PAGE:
Sanctions are working: Russia does not eat reserves, but builds them up

Starting from May, Russia may start buying foreign currency for its reserves again. The country's budget has stabilized thanks to the growth of oil and gas export revenues, Bloomberg reports.

The growth in revenues from the sale of energy products is already close to the target level. Since February of this year, the Russian Ministry of Finance has been selling reserves in Chinese yuan to cover the budget deficit. In April, sales collapsed by 50 percent compared to the beginning of the year. From May, purchases are likely to begin, Bloomberg notes.

Such purchases can be relatively small at first — an equivalent of about $200 million in yuan. For the time being, Russia currently replenishes the National Welfare Fund only by purchasing Chinese currency.

It is worthy of note that Russia's National Welfare Fund refused from the dollar last year and intends to bid farewell to the euro this year.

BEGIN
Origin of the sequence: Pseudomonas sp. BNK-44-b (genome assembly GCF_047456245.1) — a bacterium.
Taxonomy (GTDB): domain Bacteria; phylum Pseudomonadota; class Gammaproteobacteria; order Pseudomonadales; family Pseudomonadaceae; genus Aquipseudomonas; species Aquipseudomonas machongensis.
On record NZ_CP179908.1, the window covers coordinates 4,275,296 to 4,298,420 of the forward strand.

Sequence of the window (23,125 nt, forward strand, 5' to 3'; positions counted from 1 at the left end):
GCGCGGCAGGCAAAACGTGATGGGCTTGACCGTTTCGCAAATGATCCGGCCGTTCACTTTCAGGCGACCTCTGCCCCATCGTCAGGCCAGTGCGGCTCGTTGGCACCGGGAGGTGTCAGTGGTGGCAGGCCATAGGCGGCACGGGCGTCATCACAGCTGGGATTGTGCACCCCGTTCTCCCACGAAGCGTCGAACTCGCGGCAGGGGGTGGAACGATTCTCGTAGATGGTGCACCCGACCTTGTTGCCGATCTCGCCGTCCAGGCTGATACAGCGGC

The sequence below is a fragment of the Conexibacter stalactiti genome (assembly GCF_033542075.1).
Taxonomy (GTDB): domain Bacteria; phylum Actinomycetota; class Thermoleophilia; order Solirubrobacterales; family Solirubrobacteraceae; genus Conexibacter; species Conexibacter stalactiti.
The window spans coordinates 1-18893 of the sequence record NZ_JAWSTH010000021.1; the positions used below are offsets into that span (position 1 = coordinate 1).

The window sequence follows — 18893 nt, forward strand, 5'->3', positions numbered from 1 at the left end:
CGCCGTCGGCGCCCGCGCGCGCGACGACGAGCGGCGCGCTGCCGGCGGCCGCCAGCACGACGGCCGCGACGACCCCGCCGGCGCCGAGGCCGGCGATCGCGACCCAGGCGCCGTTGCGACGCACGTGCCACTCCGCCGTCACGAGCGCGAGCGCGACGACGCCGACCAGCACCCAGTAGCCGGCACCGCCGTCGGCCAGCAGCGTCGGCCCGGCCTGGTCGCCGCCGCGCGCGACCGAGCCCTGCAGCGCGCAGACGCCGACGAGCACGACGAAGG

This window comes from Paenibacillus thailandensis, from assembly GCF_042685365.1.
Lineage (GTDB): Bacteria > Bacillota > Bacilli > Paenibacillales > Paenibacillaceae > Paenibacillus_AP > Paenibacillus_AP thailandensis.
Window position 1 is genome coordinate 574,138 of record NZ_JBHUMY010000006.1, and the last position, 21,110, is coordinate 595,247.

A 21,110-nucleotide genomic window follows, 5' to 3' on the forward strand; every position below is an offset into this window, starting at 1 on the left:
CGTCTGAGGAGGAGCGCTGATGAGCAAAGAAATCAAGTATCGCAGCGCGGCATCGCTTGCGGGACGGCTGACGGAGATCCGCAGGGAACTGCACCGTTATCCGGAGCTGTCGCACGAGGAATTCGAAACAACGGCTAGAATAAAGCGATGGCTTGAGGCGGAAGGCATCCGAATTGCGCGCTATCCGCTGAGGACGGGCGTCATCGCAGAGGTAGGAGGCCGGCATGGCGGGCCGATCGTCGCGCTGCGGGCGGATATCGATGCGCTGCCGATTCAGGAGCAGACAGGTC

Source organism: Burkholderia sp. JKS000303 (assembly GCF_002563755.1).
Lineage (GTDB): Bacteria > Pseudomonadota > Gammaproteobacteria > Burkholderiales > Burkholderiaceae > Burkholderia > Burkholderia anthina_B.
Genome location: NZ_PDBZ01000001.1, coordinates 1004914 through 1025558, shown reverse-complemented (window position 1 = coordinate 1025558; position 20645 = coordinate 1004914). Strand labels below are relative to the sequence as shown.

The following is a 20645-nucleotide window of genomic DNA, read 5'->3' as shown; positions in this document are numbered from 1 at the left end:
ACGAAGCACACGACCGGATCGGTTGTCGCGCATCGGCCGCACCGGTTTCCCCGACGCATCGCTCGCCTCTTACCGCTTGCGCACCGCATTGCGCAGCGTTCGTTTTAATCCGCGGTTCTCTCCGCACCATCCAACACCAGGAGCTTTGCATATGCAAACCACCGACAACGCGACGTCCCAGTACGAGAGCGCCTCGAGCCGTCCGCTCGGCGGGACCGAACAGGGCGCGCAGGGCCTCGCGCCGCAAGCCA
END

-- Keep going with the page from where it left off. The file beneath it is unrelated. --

According to economist Alexander Isakov, the decision to start buying foreign currency again will prove Russia's ability to maintain the inflow of petrodollars in the face of sanctions.

"This will show that Russia is increasing its reserves instead of eating them through," he told Bloomberg.

Western countries have capped prices on Russian oil and petroleum products, the European Union embargoed deliveries of Russian oil, petrol, diesel fuel and fuel oil.

However, shipments of Russian oil to India have increased sharply. In April, they exceeded the total volume of oil supplies to this country from Saudi Arabia and Iraq. At the same time, a significant part of products from Indian refineries goes to Europe.

According to the Russian Ministry of Finance, the average price of Urals oil, the main Russian export oil brand, increased by 22.5 percent in April to $58.63 per barrel, but decreased by 1.2 times and in annual terms.

"The average price of Urals oil in April 2023 amounted to $58.63 per barrel, which was 1.2 times lower than in April 2022 ($70.52 per barrel)," the ministry said in a statement.

It turns out, though, that Russia is going to build up its reserves rather than eat them through. One shall assume that this is not the goal that the West wanted to achieve with it sanctions.

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Author`s name Anton Kulikov
Editor Dmitry Sudakov